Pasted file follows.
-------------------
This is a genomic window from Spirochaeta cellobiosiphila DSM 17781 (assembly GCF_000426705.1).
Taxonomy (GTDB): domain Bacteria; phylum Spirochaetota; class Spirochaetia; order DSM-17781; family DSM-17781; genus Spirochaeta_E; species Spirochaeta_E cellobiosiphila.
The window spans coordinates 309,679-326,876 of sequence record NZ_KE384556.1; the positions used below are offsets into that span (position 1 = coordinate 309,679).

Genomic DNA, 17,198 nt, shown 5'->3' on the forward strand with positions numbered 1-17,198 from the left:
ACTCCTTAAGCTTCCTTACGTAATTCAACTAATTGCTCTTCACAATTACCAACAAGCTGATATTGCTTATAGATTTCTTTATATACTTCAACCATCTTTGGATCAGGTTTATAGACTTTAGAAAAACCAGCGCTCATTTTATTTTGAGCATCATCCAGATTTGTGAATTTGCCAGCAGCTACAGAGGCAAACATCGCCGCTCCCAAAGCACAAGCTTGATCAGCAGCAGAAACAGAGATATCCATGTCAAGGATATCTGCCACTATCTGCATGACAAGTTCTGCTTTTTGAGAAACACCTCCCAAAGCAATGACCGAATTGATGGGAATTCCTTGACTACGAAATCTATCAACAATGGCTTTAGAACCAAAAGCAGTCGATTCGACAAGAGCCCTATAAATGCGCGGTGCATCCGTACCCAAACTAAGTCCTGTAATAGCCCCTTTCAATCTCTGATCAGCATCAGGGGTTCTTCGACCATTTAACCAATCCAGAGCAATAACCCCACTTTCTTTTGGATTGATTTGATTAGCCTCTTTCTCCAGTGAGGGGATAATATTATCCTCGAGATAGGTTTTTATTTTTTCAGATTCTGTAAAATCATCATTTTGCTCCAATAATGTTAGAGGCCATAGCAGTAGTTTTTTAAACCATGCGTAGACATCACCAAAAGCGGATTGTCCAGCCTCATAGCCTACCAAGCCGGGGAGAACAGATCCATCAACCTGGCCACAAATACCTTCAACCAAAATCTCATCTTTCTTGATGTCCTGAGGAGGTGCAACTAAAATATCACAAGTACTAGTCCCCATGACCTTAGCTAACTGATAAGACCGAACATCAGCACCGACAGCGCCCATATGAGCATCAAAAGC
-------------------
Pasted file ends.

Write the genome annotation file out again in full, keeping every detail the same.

This is a genomic window from Spirochaeta cellobiosiphila DSM 17781 (assembly GCF_000426705.1).
Taxonomy (GTDB): domain Bacteria; phylum Spirochaetota; class Spirochaetia; order DSM-17781; family DSM-17781; genus Spirochaeta_E; species Spirochaeta_E cellobiosiphila.
The window spans coordinates 309,679-326,876 of sequence record NZ_KE384556.1; the positions used below are offsets into that span (position 1 = coordinate 309,679).

Genomic DNA, 17,198 nt, shown 5'->3' on the forward strand with positions numbered 1-17,198 from the left:
ACTCCTTAAGCTTCCTTACGTAATTCAACTAATTGCTCTTCACAATTACCAACAAGCTGATATTGCTTATAGATTTCTTTATATACTTCAACCATCTTTGGATCAGGTTTATAGACTTTAGAAAAACCAGCGCTCATTTTATTTTGAGCATCATCCAGATTTGTGAATTTGCCAGCAGCTACAGAGGCAAACATCGCCGCTCCCAAAGCACAAGCTTGATCAGCAGCAGAAACAGAGATATCCATGTCAAGGATATCTGCCACTATCTGCATGACAAGTTCTGCTTTTTGAGAAACACCTCCCAAAGCAATGACCGAATTGATGGGAATTCCTTGACTACGAAATCTATCAACAATGGCTTTAGAACCAAAAGCAGTCGATTCGACAAGAGCCCTATAAATGCGCGGTGCATCCGTACCCAAACTAAGTCCTGTAATAGCCCCTTTCAATCTCTGATCAGCATCAGGGGTTCTTCGACCATTTAACCAATCCAGAGCAATAACCCCACTTTCTTTTGGATTGATTTGATTAGCCTCTTTCTCCAGTGAGGGGATAATATTATCCTCGAGATAGGTTTTTATTTTTTCAGATTCTGTAAAATCATCATTTTGCTCCAATAATGTTAGAGGCCATAGCAGTAGTTTTTTAAACCATGCGTAGACATCACCAAAAGCGGATTGTCCAGCCTCATAGCCTACCAAGCCGGGGAGAACAGATCCATCAACCTGGCCACAAATACCTTCAACCAAAATCTCATCTTTCTTGATGTCCTGAGGAGGTGCAACTAAAATATCACAAGTACTAGTCCCCATGACCTTAGCTAACTGATAAGACCGAACATCAGCACCGACAGCGCCCATATGAGCATCAAAAGC